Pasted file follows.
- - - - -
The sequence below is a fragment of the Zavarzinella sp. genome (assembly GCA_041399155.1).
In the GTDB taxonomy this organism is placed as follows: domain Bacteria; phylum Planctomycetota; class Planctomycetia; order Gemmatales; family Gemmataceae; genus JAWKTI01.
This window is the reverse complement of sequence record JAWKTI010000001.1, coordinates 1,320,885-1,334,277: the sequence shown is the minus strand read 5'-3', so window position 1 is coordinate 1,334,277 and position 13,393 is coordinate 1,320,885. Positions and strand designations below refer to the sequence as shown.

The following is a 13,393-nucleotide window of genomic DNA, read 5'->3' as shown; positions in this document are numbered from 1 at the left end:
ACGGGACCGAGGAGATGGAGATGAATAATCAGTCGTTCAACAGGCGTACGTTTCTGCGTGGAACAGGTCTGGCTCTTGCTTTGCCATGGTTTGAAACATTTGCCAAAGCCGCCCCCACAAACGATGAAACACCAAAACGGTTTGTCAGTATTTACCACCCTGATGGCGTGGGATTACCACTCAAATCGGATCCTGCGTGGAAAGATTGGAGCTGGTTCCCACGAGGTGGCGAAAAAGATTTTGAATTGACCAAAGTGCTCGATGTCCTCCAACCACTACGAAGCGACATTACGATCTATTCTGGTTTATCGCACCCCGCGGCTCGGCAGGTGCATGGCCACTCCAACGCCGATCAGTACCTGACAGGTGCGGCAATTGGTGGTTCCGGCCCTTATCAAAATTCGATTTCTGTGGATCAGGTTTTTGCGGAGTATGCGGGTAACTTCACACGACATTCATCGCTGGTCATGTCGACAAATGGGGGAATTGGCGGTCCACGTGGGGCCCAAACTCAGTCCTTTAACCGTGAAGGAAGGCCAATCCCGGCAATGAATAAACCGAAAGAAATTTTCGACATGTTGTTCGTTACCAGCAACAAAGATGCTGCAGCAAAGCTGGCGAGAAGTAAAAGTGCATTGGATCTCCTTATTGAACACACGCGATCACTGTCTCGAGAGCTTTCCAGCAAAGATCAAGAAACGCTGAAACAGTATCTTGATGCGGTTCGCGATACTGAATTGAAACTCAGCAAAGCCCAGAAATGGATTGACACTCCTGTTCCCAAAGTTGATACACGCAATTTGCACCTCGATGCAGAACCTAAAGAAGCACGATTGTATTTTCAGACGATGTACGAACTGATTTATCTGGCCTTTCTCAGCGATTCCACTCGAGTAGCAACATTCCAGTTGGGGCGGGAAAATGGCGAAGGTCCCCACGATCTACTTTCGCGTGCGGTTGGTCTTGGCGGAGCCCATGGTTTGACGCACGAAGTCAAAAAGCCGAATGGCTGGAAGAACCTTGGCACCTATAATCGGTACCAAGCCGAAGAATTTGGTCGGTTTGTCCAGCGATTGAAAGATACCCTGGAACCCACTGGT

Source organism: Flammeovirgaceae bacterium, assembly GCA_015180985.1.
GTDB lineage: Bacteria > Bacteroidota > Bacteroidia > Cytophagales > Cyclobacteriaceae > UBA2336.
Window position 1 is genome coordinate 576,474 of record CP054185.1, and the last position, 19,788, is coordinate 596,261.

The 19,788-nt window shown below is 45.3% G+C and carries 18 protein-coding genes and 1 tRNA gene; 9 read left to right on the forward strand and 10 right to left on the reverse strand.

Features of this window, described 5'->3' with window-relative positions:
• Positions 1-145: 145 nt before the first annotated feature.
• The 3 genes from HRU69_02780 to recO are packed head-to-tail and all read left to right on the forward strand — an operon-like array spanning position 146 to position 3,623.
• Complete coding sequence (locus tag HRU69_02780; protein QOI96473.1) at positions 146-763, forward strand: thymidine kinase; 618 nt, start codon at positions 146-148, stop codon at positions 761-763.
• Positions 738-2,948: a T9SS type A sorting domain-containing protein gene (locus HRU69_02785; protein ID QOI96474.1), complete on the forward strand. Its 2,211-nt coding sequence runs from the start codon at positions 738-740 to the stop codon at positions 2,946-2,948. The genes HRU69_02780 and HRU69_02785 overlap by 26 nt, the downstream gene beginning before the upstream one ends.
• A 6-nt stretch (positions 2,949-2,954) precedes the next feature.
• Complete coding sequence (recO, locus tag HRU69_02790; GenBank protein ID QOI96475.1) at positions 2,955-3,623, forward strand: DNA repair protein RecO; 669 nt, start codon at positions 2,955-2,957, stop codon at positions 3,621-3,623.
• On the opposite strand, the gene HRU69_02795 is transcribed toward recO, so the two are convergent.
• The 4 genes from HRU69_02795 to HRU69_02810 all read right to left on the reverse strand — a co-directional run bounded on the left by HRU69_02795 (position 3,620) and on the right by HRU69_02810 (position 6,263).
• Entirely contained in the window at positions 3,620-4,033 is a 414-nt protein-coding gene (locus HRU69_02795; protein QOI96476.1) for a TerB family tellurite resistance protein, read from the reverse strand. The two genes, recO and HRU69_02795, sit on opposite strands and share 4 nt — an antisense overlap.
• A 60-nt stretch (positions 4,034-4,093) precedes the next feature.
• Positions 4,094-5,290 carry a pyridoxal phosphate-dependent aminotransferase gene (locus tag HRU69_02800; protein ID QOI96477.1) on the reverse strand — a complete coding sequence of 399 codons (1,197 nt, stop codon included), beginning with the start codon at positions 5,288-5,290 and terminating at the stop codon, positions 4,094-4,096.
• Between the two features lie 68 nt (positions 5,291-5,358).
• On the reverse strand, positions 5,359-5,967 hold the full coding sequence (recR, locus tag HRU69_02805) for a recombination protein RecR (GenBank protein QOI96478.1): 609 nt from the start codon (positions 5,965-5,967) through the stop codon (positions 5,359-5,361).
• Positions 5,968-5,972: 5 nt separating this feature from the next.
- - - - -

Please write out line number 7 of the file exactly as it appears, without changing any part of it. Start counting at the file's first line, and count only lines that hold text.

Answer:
GTDB lineage: Bacteria > Bacteroidota > Bacteroidia > Cytophagales > Cyclobacteriaceae > UBA2336.